Marketing and Advertising

First Question to Ask a Client

By | Nov.19.13 | Client Relations, Daily Dispatch, Law Practice Management, Legal Marketing

I’m frequently asked how much a law firm — especially a small law firm — should spend on advertising. The cost of advertising will differ for every law firm, of course. Advertising costs will be based on the firm’s location and size, and even practice areas. Competition and target audience also come into play. Given all the variable factors, costs can be difficult to estimate.

There is, however, an action every firm can take to gauge the effectiveness of its advertising. Just ask one simple question at every initial client meeting:

“How did you hear about this law firm?”

Most clients will respond that they found their law firm online. Indeed, Avvo’s Legal Marketing Survey Report 2012 found that clients often do their own research when looking to hire an attorney, and most often this research is online. Clients are coming to appointments better educated and prepared, with questions and requirements for establishing a relationship with a lawyer.

Take Care to Delve Deeper into Your Client’s Initial Response

Don’t stop when potential clients mention the firm’s website as their first contact point. Find out what guided them to the website. Train everyone in your firm who handles client intake to ask follow-up questions, like these:

  • Did the potential clients see the website address on a televised advertisement?
  • Did they get a business card from a satisfied client?
  • Did a friend on Facebook mention the name of the law firm?
  • Was it the result of a Google search, and if so, what terms did they use?

Asking questions about how a client heard about your firm should take only a minute or two of the initial interview, but it can help you collect valuable information. Keep the responses and tally them periodically. Over time, you will see trends on how clients are learning about your firm.

For example, if you spend a lot of money on television advertisements but no incoming client mentions them over a three- to six-month period, it is time to re-evaluate their utility. The same goes for any other marketing or advertising you might do.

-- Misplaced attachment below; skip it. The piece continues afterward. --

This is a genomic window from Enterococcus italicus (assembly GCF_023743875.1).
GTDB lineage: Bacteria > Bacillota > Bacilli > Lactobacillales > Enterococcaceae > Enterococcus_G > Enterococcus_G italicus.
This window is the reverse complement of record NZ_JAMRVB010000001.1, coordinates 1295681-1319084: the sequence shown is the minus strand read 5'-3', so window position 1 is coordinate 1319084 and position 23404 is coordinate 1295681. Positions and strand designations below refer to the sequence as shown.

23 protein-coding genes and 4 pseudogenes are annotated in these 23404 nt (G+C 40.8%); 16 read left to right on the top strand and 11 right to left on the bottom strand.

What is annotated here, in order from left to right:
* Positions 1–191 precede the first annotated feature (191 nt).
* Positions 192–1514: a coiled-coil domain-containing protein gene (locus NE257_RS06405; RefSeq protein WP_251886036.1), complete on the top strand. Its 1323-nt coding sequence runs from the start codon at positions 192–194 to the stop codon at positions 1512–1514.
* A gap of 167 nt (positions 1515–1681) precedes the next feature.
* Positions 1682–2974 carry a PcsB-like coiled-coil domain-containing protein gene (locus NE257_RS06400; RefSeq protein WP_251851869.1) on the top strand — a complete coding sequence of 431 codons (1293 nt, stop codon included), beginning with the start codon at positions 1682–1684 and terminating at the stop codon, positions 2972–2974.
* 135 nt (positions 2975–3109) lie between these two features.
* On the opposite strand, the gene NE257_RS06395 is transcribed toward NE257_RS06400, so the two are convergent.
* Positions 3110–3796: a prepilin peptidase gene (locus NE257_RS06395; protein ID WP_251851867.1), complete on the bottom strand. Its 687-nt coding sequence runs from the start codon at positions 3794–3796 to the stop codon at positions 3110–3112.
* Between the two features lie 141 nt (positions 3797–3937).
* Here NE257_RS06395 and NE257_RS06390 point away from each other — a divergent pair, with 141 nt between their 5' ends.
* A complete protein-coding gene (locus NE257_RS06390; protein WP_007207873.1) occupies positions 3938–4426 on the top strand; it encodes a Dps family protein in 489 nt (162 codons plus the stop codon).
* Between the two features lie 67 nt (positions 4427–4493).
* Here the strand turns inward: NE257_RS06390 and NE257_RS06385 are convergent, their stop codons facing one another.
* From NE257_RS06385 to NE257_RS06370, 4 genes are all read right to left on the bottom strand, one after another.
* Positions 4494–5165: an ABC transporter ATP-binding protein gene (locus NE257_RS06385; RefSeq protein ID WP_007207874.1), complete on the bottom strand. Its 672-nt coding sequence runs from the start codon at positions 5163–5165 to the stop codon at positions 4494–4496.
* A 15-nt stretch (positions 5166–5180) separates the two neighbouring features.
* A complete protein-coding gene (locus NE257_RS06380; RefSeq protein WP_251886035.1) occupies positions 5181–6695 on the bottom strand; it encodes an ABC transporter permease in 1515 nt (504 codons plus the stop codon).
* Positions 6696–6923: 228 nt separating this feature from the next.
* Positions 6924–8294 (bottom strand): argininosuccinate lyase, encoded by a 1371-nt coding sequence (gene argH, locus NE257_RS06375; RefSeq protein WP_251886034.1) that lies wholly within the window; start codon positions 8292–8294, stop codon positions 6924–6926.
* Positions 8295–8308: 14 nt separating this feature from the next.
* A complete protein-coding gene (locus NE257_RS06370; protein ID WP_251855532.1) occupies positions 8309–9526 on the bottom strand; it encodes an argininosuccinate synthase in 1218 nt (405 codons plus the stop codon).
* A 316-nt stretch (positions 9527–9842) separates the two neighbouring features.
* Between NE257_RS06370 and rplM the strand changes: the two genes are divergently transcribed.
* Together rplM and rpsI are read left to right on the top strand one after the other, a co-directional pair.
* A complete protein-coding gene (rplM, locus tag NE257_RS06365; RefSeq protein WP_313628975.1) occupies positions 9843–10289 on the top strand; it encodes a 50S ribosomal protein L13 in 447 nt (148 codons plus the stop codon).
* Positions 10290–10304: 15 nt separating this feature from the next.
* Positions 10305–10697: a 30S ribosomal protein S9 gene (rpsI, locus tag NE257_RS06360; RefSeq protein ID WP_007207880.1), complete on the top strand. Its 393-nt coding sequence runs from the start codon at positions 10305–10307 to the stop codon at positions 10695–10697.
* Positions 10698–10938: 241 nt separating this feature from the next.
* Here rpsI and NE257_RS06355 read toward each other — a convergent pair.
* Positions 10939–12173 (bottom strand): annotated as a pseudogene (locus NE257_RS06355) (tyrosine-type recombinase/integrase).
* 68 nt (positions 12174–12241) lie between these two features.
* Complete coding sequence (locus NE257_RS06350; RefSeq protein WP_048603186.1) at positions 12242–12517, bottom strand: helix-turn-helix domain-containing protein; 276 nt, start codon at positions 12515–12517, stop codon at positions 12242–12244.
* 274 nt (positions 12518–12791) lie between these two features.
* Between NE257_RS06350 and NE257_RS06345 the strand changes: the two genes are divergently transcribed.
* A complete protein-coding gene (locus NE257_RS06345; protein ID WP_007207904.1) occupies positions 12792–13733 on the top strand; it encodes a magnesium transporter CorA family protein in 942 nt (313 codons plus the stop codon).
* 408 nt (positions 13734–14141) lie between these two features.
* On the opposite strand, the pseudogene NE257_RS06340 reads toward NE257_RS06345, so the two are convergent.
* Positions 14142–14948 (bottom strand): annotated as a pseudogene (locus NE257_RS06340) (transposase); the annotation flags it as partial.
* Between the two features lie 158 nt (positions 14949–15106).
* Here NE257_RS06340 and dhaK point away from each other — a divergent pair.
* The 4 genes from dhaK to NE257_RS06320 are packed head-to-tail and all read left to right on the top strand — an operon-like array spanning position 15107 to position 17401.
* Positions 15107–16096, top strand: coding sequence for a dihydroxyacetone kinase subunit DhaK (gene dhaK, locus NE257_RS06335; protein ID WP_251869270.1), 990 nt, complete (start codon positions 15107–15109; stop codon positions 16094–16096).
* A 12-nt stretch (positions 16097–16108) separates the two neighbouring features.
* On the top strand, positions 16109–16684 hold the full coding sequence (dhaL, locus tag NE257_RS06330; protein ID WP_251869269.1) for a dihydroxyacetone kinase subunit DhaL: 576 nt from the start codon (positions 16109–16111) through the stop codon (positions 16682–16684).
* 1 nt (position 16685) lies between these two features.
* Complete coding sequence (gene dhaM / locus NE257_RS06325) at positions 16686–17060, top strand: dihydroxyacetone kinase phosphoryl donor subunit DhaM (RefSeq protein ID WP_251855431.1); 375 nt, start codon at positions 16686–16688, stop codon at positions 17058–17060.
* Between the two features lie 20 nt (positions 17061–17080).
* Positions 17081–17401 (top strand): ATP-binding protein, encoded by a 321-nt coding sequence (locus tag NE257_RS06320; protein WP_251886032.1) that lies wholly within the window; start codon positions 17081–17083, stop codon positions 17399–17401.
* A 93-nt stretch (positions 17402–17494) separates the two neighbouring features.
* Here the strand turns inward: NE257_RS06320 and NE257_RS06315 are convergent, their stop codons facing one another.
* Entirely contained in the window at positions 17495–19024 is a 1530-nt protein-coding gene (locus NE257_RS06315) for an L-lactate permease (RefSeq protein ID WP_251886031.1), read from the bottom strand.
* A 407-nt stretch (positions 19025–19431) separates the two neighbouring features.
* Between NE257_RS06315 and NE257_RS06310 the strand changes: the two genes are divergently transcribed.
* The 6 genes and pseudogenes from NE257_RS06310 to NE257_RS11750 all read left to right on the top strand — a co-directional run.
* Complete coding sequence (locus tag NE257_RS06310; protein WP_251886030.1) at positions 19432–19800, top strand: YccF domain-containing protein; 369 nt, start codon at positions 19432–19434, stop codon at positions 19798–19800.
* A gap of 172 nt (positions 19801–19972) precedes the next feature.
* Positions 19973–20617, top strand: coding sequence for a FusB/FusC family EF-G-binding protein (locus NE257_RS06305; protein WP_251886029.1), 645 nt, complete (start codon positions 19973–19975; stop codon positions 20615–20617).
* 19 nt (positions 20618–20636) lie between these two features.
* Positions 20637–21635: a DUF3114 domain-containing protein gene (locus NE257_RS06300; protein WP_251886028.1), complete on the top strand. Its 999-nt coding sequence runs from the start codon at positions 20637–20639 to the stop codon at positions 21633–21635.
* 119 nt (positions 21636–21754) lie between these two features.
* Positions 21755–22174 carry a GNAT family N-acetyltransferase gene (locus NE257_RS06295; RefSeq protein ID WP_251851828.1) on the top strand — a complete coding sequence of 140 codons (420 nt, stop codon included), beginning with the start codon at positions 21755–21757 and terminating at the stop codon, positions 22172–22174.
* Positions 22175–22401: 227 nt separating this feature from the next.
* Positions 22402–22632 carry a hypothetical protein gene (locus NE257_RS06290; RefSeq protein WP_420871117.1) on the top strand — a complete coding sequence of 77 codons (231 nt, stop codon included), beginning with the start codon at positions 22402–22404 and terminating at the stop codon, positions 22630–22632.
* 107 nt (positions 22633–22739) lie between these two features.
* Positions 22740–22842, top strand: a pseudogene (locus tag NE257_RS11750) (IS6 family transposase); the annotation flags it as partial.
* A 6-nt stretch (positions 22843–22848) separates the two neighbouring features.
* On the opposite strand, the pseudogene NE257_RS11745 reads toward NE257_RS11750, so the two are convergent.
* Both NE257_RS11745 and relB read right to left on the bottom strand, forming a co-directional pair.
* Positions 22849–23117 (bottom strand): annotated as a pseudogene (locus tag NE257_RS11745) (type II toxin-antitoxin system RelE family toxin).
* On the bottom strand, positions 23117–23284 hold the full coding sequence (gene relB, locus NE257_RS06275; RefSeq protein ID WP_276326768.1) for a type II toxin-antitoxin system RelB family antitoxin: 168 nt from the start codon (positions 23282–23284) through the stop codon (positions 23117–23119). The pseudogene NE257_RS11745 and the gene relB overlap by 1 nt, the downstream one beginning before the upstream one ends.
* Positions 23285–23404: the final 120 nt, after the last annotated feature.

If you need help calculating the return on investment you make in advertising, try this handy and free ROI calculator tool from the helpful blog Marketing Today. Also, Legal Management has a great article by Mary Kate Sheridan on the basics of tracking your firm’s digital marketing.

Advertising is expensive. Learning if it is working only takes asking the right question.

Joshua Lenon is an attorney and Director of Communications at Clio, where he focuses on scholarship and marketing skills, with an interest in the intersection of law and technology. Previously, Joshua helped legal practitioners improve their services, working for Thomson Reuters’ publishing departments. Follow him on Twitter @JoshuaLenon.

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3 Responses to “First Question to Ask a Client”

  1. Kristi Bodin
    19 November 2013 at 11:52 am #

    Often when I ask, the answer is, “I found you online.” But when I try to learn exactly where online I was found, they can’t remember – arrgh! Since I’m on the website, AVVO, LinkedIn, Justia, FindLaw, and a number of other directories, this is frustrating to say the least. I’m happy to be found, but how do you figure out which listing is working if the client can’t remember?

  2. Joshua Lenon
    19 November 2013 at 4:45 pm #


    Thanks for your comment.

    In that instance, you can combine their response with the tracking you should be doing through Google Analytics.

    There’s a great article on Attorney at Work on this:

    Even forgetful clients let you know that they found you online, and the tracking report can show you trends on which websites are leading them to you.

    All of which helps you eliminate other, costly forms of advertising that may not be working.

    I hope this helps,


  3. Mike O'Horo
    20 November 2013 at 6:55 pm #

    This reminds me of a great drawing by hugh macleod (“cartoons on the back of business cards”) for a blog post and seminar by Andy Sernovitz: “Advertising is the cost of being boring.”

    He’s referring to the need to advertise because your business isn’t interesting enough to get people talking about it and generate word-of-mouth marketing.